Graduation of Vassia Dagalaki

12 December 2018 15:00 till 16:30 - Location: Lecture Hall A, Faculty of Civil Engineering - By: Webmaster Hydraulic Engineering

"Quantifying coastline change uncertainty using a multi-model aggregation approach" | Professor of graduation: Prof. dr. ir. S.G.J. Aarninkhof, supervisors: Ir. W. P. de Boer (Deltares/TU Delft), Ir. F. Scheel (Deltares), Ir. A. Kroon (TU Delft/ Svasek).

Coastal recession is driven by various processes acting on different timescales ranging from decades to hours. The output of process-based morphodynamic models currently used to assess the effect of different processes on the coast is characterized by uncertainty originating among others by input variability and parameter imprecision. Increasing exposure of coastal societies to coastal recession risks creates the need for the aggregated coastal recession estimates with quantified uncertainty in the context of risk informed coastal zone management.

This study investigates the application of different statistical methods on process-based morphodynamic models for the quantification of the forcing and parameter uncertainties propagated to the model output (coastline position change). Subsequently a methodology for the aggregation of the probabilistic coastal recession estimates from multiple models was formulated to account for the combined effect of processes acting on different timescales.

The methods of this study were applied on Anmok beach, South Korea, a coastal stretch afflicted by erosion caused from long, intermediate and short timescale processes. UNIBEST-CL+ and Delft3D model schematizations capable to simulate long term processes were sourced from CoMIDAS research program. First, the most significant uncertainty input sources for each model schematization were identified and quantified through sensitivity analysis and expert judgment. Following a literature review, two methods were considered applicable for process-based morphodynamic models: Standard Monte Carlo and Latin Hypercube Sampling. Both were applied on the UNIBEST-CL+ model schematization, while only the later was applied on a Delft3D model schematization.The methods performance was evaluated based on the precision achieved for the different sample sizes. SMC gives quantified estimates of the precision, enabling the achievement specific target precisions, with the respective computational cost. For the smaller sample sizes used, LHS gave better precision results, proving more suitable for models with longer computational time. The quantification of the precision achieved is however not possible without extra iterations of the procedure.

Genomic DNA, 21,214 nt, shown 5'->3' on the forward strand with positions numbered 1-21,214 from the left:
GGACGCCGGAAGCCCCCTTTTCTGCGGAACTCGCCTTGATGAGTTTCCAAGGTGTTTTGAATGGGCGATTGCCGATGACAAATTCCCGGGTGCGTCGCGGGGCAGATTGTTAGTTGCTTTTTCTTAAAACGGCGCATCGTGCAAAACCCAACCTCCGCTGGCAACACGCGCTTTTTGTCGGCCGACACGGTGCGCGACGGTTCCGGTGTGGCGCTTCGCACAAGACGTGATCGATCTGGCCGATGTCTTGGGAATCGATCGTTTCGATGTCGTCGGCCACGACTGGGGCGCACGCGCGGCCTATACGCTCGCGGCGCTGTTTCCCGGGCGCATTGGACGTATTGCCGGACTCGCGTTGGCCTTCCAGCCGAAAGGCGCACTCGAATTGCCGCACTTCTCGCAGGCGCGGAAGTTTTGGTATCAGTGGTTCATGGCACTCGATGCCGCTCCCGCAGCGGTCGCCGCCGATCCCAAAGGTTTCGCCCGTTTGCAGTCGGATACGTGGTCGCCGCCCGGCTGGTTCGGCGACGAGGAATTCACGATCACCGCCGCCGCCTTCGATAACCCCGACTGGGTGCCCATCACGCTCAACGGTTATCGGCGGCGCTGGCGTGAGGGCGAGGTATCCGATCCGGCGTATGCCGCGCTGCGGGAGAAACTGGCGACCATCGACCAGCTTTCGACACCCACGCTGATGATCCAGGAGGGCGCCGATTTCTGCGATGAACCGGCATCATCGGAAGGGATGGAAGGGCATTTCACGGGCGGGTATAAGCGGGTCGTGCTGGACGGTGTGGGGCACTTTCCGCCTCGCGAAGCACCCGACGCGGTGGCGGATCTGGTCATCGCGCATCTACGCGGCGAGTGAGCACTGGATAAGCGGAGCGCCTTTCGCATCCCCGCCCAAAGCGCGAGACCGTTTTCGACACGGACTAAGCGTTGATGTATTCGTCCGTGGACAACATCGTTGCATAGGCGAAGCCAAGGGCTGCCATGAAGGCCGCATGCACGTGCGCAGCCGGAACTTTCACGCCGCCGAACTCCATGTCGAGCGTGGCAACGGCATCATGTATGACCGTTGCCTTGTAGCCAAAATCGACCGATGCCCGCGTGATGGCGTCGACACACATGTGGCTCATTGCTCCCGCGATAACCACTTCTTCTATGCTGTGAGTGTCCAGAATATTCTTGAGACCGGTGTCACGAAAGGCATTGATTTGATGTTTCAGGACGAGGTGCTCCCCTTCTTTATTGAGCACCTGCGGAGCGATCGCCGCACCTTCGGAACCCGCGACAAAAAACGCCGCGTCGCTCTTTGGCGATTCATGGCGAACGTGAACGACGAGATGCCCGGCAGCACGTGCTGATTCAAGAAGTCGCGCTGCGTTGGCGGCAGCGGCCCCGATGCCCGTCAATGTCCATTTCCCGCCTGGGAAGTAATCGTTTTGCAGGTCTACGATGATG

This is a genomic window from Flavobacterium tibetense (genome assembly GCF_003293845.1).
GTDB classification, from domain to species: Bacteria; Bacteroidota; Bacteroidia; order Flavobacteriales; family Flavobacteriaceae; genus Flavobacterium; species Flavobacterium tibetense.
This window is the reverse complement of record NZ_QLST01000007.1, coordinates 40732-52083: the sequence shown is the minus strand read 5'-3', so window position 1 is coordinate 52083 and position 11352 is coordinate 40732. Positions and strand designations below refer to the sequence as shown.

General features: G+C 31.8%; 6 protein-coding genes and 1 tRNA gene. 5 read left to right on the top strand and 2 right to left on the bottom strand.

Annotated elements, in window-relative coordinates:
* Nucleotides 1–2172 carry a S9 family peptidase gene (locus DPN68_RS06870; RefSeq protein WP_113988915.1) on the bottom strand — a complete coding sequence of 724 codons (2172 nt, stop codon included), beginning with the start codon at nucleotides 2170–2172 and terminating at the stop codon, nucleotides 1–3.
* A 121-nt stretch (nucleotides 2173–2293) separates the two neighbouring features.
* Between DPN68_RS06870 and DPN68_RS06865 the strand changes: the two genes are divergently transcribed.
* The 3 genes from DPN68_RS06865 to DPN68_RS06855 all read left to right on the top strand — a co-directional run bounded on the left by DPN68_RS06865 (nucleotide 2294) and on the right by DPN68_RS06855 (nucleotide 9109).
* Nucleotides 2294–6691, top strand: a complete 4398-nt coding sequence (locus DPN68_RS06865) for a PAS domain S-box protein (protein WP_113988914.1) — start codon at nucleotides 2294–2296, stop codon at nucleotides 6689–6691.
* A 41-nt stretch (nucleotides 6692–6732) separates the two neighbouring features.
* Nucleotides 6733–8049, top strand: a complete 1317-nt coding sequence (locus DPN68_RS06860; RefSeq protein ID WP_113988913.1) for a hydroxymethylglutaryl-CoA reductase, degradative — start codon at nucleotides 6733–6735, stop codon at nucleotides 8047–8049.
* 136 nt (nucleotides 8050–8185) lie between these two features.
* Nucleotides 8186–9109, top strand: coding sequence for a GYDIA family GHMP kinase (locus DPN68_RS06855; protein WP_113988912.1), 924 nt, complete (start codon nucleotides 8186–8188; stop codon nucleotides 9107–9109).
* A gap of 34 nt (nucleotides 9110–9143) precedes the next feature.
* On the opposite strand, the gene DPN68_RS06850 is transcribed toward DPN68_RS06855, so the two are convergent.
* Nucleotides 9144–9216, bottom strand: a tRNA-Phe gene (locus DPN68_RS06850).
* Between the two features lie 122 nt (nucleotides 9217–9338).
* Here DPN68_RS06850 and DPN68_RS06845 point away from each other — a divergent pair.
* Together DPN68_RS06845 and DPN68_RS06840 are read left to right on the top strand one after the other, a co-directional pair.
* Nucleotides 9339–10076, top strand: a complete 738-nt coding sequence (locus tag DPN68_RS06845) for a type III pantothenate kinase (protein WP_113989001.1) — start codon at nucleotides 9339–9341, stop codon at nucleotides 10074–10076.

The second part of the thesis involves the aggregation of multi-model coastline change probabilities into a single probability density function of coastline change under the cumulative effect of the different processes in a management horizon. A Monte Carlo approach was selected for the linear superposition of the contributing probability distribution functions. The advantages of this approach include speed, ease of implementation, comprehensibility and high resolution even at the tails of the aggregated distributions. Utilising this approach, the effect of alternative interventions (combinations of various breakwater designs with a small-scale nourishment) on the coastline change probabilities was quantified. The effect of the considered interventions consists of shifting the aggregated coastline change distribution towards more accretive or erosive values (in and at the edges of the shadow zone respectively), as well as reducing the range of possible coastline change realisations when the sandbar dynamics effect was included in the aggregation. From the designs considered, the emerged breakwater-nourishment yielded the best results in terms of the expected accretion and positively affected area stretch.